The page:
When the Lathers, in order to enforce their demand for the reassignment of the work, presently and in the future, opportunistically selected one job, where the work assignments were quite acceptable to them, as the place for the exertion of their power, they did not circumscribe their demand in time or in area. No one supposed that the strike at the Pumping Station could be settled by adjustments of work assignments at that job, for all agree there was no controversy there. Everyone knew that the strike at the Pumping Station could be settled by adjustments and agreements applicable to other jobs. When a union, in the construction industry, seeks to enforce its demands by a strike, it does not change the nature of the controversy if it elects to strike a job where it has no complaint rather than the job where it feels aggrieved. In either case, the pressure upon the employer is the same. Certainly the prohibitions of the Act, as applied in the construction industry where jurisdictional controversy had been particularly prevalent, would be rendered quite futile if it should be said that the jurisdictional battle may be waged without restraint so long as the assailing union selects a job upon which it has no grievance as the arena for the contest. There is no doubt of the nature of the controversy, or of its origin in, and its application to, work assignments under what was then present and established practice. Nor is all of this to be obscured because the Lathers determined to enforce capitulation to their demands at one place by the exertion of their full power at another.
The order of the Board will be enforced.
Decisions of the Joint Board in March, July, November and December, 1954, awarded work in the disputed area to the Carpenters
8(b). 'It shall be an unfair labor practice for a labor organization or its agents--
'(4) to engage in, or to induce or encourage the employees of any employer to engage in, a strike, or a concerted refusal in the course of their employment to use, manufacture, process, transport, or otherwise handle or work on any goods, articles, materials, or commodities or to perform any services, where an object thereof is: * * * (D) forcing or requiring any employer to assign particular work to employees in a particular labor organization or in a particular trade, craft, or class rather than to employees in another labor organization or in another trade, craft, or class, unless such employer is failing to conform to an order or certification of the Board determining the bargaining representative for employees performing such work: Provided, That nothing contained in this subsection shall be construed to make unlawful a refusal by any person to enter upon the premises of any employer (other than his own employer), if the employees of such employer are engaged in a strike ratified or approved by a representative of such employees whom such employer is required to recognize under this subchapter; * * *.'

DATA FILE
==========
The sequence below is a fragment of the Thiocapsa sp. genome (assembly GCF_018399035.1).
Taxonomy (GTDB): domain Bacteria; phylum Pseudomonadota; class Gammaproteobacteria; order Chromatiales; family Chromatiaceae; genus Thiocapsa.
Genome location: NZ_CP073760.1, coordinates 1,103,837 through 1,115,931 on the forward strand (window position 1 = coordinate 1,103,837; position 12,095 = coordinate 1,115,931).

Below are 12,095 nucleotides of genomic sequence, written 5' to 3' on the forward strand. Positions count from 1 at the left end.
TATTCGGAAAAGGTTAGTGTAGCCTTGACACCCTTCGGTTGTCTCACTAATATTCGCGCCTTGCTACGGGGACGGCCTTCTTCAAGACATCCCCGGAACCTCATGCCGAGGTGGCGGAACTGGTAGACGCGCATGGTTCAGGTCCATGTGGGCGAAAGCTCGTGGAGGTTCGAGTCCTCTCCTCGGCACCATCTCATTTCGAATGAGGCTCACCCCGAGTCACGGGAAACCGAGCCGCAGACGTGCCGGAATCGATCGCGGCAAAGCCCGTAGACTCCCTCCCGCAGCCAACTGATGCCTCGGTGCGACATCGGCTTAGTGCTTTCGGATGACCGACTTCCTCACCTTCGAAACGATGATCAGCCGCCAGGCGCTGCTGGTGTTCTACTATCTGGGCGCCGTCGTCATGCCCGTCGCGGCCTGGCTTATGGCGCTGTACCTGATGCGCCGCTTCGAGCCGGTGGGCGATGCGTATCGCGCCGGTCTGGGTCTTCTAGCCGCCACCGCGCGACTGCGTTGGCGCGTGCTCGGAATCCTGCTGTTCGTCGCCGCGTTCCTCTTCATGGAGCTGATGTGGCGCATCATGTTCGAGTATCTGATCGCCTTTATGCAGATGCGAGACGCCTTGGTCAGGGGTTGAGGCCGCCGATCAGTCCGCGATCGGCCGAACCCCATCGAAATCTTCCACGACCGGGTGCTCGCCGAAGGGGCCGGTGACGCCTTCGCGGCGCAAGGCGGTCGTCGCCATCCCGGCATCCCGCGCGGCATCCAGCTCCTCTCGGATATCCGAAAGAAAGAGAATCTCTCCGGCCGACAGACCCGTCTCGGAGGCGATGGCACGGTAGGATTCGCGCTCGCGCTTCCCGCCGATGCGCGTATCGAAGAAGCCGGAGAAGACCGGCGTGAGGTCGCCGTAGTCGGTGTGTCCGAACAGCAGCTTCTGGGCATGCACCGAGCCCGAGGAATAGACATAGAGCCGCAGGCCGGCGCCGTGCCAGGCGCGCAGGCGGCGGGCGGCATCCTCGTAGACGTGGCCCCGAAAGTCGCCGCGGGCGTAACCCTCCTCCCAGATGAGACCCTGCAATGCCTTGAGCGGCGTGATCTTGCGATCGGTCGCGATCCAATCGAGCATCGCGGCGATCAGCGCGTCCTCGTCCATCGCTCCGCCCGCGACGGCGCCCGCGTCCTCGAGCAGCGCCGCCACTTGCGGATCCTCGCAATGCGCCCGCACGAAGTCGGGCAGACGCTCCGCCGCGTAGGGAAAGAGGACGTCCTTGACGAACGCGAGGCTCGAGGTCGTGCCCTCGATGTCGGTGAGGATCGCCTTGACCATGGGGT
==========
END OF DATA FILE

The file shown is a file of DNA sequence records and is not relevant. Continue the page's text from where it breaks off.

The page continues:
10(k) 'Whenever it is charged that any person has engaged in an unfair labor practice within the meaning of paragraph (4)(D) of section 158(b) of this title, the Board is empowered and directed to hear and determine the dispute out of which such unfair labor practice shall have arisen, unless, within ten days after notice that such charge has been filed, the parties to such dispute submit to the Board satisfactory evidence that they have adjusted, or agreed upon methods for the voluntary adjustment of, the dispute. lUpon compliance by the parties to Upon compliance by the parties to Board or upon such voluntary adjustment of the dispute, such charge shall be dismissed.'
The General Counsel for the Board urges upon us the legal sufficiency of the determination of the Board in the Section 10(k) proceeding, citing considerations and legislative history which seem to him to require a conclusion at variance with that of the Court of Appeals for the Third Circuit in N.L.R.B. v. United Association of Journeymen and Apprentices of the Plumbing and Pipefitting Industry, etc., 3 Cir., 242 F.2d 722. The Lathers, however, disclaim the issue. Though they contest the conclusion of the Board upon other grounds, they do not contend that 10(k) requires that the Board do more than it did here. Since the position of the General Counsel is not contested, we do not consider the question